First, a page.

Where do you begin?

A wildcat exploration effort, which is what you are doing when you drill into an area that has not yet been explored for oil, can be helped by 140 years of geologic experience with finding oil.

As a wildcatter doing oil exploration, you are looking for areas where oil will be trapped in a permeable layer underneath an inmpermeable layer. Most rock layers are not flat sheets, and this means that the oil will be concentrated in the high spots beneath the tilted layers. Rock layers are bent and tilted by earth forces, including plate tectonic forces and gravitational forces.


Since the common gasses in an oil reservoir (methane, CO2) are lighter than oil and lighter than water, they float on top of the oil which floats on top of the water. If the hydrocarbons are trapped within a permeable rock layer by an impermeable seal layer, any gasses will form a cap at the top of the structure. High concentrations of gas in a well suggest that you have penetrated the highest part of the structure. You may find oil by drilling another well a little to the side of the top of the structure.

There are many types of traps and seals created by a variety of geologic events. Understanding their formation helps target their potential as reservoirs.

 

 

 

How does seismic work?
As you explore for oil and gas, you would really like to slice into the earth and take a look for what is down there.The information you obtain by drilling is critical because it gives you direct information about the presence of oil, gas, seals, and traps. However, it is expensive and really only provides information about that single location. S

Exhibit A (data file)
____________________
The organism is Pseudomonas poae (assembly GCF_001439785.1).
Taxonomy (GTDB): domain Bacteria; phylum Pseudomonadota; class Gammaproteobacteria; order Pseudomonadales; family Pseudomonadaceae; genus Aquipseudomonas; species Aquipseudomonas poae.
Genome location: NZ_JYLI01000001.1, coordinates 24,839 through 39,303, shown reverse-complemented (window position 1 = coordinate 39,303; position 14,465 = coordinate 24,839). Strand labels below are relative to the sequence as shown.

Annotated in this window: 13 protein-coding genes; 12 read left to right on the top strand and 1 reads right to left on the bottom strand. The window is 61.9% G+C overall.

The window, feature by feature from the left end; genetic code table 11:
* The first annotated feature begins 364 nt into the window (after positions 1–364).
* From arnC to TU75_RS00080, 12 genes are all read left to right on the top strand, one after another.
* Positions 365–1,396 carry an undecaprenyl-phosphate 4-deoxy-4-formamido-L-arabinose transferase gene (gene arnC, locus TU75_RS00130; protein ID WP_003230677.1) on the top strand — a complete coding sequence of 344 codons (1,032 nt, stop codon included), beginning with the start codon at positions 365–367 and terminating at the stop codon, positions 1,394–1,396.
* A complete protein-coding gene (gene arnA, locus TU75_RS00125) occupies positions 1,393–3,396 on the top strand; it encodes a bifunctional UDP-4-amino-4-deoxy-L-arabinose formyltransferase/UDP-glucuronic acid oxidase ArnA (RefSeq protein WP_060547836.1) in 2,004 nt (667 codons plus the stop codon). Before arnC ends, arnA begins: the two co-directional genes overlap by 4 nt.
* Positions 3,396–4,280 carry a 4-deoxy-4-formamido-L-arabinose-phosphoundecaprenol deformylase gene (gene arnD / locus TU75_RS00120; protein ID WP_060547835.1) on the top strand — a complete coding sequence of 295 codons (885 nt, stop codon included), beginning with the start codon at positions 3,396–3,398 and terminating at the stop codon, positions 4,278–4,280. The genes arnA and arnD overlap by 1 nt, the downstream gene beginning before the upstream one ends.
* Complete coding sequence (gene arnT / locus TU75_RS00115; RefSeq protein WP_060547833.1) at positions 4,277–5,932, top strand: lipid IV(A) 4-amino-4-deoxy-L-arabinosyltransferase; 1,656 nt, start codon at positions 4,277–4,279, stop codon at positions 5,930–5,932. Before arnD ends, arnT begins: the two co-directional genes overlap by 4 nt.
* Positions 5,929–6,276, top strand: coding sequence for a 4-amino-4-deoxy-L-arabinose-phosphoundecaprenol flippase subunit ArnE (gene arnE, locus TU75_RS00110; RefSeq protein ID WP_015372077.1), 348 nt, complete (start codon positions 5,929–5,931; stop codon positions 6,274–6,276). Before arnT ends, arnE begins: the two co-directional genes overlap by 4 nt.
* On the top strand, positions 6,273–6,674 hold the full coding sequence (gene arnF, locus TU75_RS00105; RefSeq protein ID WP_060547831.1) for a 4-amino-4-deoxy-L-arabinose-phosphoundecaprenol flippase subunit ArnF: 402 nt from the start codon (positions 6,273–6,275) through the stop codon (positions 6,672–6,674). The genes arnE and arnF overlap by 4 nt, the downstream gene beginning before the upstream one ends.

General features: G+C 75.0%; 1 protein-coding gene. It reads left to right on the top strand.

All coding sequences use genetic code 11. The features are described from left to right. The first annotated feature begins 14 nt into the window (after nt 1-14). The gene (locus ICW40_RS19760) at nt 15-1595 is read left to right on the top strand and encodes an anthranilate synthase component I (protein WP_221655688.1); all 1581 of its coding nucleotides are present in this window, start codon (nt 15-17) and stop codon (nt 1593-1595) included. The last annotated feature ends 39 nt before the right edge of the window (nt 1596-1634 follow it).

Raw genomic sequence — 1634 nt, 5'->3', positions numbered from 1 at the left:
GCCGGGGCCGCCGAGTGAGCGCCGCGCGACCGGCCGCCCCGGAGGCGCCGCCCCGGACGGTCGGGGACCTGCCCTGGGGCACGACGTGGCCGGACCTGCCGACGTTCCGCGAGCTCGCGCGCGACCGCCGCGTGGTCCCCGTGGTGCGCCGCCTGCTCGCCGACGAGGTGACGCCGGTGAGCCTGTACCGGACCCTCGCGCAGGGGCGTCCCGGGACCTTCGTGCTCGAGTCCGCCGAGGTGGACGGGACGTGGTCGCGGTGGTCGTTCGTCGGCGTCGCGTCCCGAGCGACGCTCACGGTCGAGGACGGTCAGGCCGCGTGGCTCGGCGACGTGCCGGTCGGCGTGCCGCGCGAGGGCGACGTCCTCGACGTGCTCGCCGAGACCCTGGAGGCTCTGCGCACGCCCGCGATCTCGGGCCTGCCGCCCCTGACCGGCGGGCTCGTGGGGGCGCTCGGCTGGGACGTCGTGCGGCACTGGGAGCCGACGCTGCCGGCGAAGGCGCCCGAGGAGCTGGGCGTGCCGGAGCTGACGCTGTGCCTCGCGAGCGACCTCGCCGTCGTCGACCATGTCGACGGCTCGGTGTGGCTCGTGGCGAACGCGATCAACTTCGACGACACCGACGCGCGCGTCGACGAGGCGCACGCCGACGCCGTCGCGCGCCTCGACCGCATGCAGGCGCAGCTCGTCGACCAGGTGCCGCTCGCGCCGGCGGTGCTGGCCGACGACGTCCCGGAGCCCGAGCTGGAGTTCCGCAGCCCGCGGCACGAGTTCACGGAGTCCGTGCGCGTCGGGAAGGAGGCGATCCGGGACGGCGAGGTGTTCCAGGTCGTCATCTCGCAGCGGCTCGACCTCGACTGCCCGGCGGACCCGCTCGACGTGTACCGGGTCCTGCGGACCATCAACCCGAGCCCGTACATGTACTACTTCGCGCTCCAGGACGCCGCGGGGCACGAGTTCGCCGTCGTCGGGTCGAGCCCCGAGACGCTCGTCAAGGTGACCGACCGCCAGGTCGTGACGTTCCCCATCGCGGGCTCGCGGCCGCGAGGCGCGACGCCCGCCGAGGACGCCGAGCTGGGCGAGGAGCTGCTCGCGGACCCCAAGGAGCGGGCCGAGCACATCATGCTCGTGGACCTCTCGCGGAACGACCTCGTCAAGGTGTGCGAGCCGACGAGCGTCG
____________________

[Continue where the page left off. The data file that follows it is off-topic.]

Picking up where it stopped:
o geologists have to use several techniques to create a mental slice down into the earth. If you draw what you visualize, the image is called a cross section.

 

Using a seismic survey, we can generate a similar cross-section such as the one shown below. Waveforms produced as seismic energy are reflected from rock layers in the subsurface, and are plotted to approximate the image you would see if you sliced into the earth.

 

By interpreting the seismic information, you can begin to see the important characteristics which define the location of reservoirs.

Examine the seismic cross-section examples above and compare them to the geologic examples at the top of this page. Note the basic structural similarities, then see if you can figure out where oil or gas would most likely accumulate. When you know that, you'll know the best places to search for oil and gas!